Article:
Directed by Jack Donohue, Babes in Toyland is an awful ’80s TV movie that stars a Richard Mulligan, Pat Morita, Drew Barrymore, and Keanu Reeves. It tells the story of Lisa Piper (Drew Barrymore), a young girl who is randomly transported to Toyland after getting in an accident during a blizzard on Christmas Eve. Upon waking up, Piper intervenes at a wedding and along with some new friends, uncovers the evil Barnaby Barnacle’s (Richard Mulligan) plan to take over Toyland.

While we acknowledge some might have enjoyed Babes in Toyland, given the film’s poor dialogue, low production value, and that it was basically a rip-off of The Nutcracker, this Christmas monstrosity is right where it belongs.

Source: Screenshot via NBC/Orion Television

17. Loved: How The Grinch Stole Christmas

Upon release, Ron Howard’s live-action adaptation of Dr. Seuss’ How The Grinch Stole Christmas was met with decidedly mixed reviews from fans and critics alike. Two decades later, it’s easier to take Howard’s film on its own terms and what’s there is both funny and creative.

Jim Carrey’s manic performance as the Grinch is a delight, all goofy one-liners, and bonkers facial expressions. Meanwhile, the set design is simply immaculate, with Whoville feeling like a living, breathing world filled with (mostly) annoying denizens devoted body and soul to the commercialization of Christmas. That being said, the film is needlessly long and doesn’t quite capture the magic of the 1966 animated TV film. But we’d still choose it over the mediocre 2018 computer-animated adaptation any day.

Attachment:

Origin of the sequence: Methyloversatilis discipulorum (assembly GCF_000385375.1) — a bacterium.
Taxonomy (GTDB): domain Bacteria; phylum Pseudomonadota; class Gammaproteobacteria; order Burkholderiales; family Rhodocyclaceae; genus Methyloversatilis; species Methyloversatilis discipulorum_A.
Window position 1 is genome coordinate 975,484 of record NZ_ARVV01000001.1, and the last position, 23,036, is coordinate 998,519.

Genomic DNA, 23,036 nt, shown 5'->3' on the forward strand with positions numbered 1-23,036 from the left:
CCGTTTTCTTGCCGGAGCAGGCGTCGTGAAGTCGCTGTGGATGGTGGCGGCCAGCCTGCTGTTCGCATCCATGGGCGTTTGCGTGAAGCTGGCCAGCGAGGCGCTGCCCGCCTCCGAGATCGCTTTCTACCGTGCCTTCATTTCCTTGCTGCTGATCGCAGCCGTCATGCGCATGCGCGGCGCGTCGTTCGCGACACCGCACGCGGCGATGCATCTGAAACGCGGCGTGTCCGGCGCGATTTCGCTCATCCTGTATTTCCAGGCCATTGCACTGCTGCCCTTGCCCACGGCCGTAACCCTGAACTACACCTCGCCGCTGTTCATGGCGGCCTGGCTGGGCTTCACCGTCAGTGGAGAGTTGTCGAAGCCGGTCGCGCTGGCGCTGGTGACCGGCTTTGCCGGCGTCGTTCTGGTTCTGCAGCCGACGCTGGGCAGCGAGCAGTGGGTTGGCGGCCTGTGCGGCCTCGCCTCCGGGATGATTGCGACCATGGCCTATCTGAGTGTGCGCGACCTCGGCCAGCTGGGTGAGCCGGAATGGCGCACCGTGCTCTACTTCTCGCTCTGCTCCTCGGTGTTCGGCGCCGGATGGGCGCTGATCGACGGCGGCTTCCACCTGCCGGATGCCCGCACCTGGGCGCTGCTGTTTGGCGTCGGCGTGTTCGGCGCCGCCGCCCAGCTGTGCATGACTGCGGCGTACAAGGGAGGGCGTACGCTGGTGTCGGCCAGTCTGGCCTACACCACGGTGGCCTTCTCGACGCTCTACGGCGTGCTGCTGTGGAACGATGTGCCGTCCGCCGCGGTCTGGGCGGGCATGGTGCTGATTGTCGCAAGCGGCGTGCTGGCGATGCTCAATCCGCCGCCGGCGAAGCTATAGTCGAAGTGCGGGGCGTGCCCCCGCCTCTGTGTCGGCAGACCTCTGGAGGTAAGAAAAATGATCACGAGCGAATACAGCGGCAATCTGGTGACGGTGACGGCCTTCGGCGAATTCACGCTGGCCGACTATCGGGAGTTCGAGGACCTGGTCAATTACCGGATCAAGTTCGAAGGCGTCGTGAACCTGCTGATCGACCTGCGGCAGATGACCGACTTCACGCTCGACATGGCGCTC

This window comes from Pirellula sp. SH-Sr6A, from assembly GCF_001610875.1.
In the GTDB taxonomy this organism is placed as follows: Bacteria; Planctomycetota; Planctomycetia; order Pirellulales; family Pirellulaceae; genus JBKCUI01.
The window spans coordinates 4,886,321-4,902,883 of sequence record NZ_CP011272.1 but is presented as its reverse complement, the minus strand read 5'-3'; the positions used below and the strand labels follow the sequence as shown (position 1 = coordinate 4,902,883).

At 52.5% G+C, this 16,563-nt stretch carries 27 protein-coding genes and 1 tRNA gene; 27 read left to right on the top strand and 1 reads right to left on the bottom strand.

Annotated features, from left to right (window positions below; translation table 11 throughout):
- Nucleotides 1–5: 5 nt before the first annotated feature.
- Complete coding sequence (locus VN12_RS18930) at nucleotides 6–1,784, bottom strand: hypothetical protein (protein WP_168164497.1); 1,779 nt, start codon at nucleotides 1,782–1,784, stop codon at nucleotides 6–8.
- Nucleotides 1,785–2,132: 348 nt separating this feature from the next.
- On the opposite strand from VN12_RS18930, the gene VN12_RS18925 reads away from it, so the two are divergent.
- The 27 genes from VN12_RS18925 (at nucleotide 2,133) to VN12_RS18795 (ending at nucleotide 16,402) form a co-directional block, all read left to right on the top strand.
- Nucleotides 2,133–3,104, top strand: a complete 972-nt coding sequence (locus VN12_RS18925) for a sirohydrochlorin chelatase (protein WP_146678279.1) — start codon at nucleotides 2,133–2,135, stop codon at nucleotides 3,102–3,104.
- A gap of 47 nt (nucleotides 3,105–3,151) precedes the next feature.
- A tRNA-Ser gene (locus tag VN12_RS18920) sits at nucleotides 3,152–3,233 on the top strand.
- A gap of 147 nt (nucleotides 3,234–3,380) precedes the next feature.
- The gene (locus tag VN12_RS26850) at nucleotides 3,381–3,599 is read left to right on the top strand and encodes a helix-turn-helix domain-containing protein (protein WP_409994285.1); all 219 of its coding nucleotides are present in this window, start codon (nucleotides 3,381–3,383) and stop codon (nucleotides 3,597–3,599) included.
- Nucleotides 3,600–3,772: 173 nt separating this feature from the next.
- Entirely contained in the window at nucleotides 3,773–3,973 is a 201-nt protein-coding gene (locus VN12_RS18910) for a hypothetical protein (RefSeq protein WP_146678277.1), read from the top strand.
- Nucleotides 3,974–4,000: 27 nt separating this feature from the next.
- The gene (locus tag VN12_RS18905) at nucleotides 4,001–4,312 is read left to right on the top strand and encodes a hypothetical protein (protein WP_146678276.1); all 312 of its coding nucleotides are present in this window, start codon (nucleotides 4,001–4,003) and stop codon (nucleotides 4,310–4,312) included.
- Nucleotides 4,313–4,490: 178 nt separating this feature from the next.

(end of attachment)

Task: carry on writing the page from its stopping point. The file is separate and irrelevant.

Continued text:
Source: Screenshot via Universal Pictures

 16. Don’t: Santa’s Little Helper

Produced by WWE Studios in 2015, Santa’s Little Helper is a painful direct-to-DVD movie starring WWE superstars The Miz and Paige, as well as Nip/Tuck’s AnnaLynne McCord. After losing his job, the fast-talking Dax (Miz) is hand-picked by Santa Claus to replace his second-in-command and resume the role as Santa’s Little Helper. Before he can do so, Santa’s daughter Eleanor (Paige) envokes an obscure North Pole law that allows her to challenge Dax for a position. Riveting stuff, eh?

Although the acting was better than initially expected, the reality is, Santa’s Little Helper is so dull it even lacks that hilariously-bad quality that makes even the worst Christmas movie worth watching around the holidays. It’s the kind of movie you forget while you’re still watching.

Source: Screenshot via 20th Century Fox/WWE

15. Loved: It’s a Wonderful Life

We have this idea that Christmas movies (at least the popular ones) are overly sentimental and sweet. After all, Christmas is associated with doing good (giving generously, reconnecting with loved ones), so it makes sense that we expect the media we consume to reinforce these messages. It’s a bit ironic then that the most popular Christmas movie of all time follows a suicidal man who had his dreams crushed by the harsh realities of living in a capitalistic society.